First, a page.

"An exploration of the infinitely variable nature of the sky as the basis for pictorial composition, through a series of formal consonances and dissonances, linear passages and colourful variations."
A painting project adapted to the conceptual, functional and physical specificities of the space it is called upon to inhabit, this piece fulfils the need to strike a balance between dynamism and tranquillity, which formed the thrust of the design philosophy for this complex. The work features a composition formed by the relationship between various heterogeneous elements — a metaphor for life and our movement through the public space. At the same time, it conveys the impression of suspended movement conducive to spiritual rest and meditation. The placement of the forms and lines emphasizes the multiple viewpoints from which it will be possible to observe the work – this is possible from multiple angles surrounding the structure and through the windows from four different floors. In short, this work establishes a dynamic relationship between image, space and spectator; in doing so, it promotes a harmonious experience of integration, where each person participates in and influences the reading of the whole, which is constantly being renewed, depending on the vantage point.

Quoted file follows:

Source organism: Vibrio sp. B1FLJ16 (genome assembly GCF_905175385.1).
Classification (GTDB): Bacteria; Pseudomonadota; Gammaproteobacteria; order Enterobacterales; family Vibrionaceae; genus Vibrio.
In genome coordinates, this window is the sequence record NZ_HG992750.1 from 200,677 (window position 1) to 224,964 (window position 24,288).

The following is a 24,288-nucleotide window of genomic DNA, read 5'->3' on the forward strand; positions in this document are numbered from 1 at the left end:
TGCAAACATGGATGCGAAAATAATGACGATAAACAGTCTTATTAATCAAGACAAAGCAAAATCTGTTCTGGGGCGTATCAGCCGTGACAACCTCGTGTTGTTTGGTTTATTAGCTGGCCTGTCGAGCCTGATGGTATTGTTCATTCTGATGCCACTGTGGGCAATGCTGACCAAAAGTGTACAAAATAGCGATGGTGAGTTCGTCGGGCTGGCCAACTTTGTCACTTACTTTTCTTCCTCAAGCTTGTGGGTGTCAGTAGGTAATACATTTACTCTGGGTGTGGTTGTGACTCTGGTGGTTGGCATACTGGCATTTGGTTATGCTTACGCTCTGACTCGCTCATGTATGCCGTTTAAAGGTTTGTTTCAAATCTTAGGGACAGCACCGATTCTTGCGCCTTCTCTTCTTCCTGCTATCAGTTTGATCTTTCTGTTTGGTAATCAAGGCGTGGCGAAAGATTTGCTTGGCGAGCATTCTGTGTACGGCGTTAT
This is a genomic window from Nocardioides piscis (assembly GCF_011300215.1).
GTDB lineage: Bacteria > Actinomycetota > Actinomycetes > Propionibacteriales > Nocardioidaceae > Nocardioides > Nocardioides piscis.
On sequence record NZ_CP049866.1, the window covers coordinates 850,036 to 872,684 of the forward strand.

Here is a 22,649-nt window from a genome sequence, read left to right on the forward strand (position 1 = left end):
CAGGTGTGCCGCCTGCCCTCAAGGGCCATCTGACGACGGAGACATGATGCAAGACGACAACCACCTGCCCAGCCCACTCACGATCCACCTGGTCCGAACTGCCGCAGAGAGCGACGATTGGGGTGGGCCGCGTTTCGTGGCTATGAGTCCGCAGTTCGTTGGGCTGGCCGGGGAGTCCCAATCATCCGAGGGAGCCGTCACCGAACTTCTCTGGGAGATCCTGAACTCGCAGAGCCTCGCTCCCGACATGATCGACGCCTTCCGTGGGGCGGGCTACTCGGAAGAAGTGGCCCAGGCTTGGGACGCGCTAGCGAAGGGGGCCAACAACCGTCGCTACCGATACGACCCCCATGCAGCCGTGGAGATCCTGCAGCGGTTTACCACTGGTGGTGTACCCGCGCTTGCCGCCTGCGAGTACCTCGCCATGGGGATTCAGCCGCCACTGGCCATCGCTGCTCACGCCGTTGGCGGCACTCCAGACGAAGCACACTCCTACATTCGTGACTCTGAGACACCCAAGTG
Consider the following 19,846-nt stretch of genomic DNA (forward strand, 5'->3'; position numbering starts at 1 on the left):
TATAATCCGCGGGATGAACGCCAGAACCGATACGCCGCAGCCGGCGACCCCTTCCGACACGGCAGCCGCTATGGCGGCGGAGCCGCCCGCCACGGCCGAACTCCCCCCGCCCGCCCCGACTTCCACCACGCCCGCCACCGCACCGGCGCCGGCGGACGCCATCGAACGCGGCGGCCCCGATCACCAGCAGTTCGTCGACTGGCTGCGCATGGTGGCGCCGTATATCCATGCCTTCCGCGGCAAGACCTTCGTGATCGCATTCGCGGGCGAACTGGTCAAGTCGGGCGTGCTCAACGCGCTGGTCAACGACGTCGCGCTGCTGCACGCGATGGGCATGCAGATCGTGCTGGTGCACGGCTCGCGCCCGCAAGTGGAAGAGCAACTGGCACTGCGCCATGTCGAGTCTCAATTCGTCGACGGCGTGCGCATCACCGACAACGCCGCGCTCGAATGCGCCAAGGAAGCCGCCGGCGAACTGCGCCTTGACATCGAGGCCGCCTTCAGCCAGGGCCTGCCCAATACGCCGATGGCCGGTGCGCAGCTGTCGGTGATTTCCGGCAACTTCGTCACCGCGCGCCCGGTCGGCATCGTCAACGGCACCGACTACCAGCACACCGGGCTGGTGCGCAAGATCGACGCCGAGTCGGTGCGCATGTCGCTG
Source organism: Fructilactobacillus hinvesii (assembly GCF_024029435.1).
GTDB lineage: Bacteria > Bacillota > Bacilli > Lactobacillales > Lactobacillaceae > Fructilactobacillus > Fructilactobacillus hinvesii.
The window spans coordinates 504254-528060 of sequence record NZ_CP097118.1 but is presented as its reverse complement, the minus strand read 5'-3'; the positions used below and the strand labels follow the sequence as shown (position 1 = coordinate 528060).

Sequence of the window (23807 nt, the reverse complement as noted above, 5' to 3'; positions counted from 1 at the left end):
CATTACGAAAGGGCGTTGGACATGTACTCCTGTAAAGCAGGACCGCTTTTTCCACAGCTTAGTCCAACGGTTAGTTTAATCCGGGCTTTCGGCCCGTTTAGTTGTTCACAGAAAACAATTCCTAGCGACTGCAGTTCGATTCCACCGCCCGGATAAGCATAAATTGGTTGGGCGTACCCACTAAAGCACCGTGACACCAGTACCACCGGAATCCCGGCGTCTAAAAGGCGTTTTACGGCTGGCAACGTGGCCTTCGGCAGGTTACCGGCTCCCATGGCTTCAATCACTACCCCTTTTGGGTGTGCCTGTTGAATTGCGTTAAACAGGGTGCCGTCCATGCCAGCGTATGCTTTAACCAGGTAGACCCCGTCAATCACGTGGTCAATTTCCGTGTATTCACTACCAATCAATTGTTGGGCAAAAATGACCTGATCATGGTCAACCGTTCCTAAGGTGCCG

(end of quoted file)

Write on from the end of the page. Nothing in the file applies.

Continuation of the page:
Materials: 54 canvases, graphite pencil, liquid pigments, acrylic.
Dimensions : 3 walls covered with 18 canvases forming a vertical rectangle of 12.18 m x 4.71 m for a total size of 12,18 m x 12,13 m.
Location: Adult Resource Centre
Get to know the artist
Painter, photographer, and video artist Jean-Sébastien Denis was born in Sherbrooke in 1970. He has lived and worked in Montréal since 1993. Mr. Denis studied fine arts at UQAM, where he received the Jacques de Tonnancour graduate award in 1997. He has since taken part in several group and solo exhibitions in Montréal, Sherbrooke, Toronto, France and Germany. The artist’s pictorial approach stems from a reflection on movement and the instability of the things around us. It attempts to translate the complexity of the world by working from a broad spectrum of pictorial methods. His recent series draws on the intersection between the palpable and the virtual that typifies our current reality.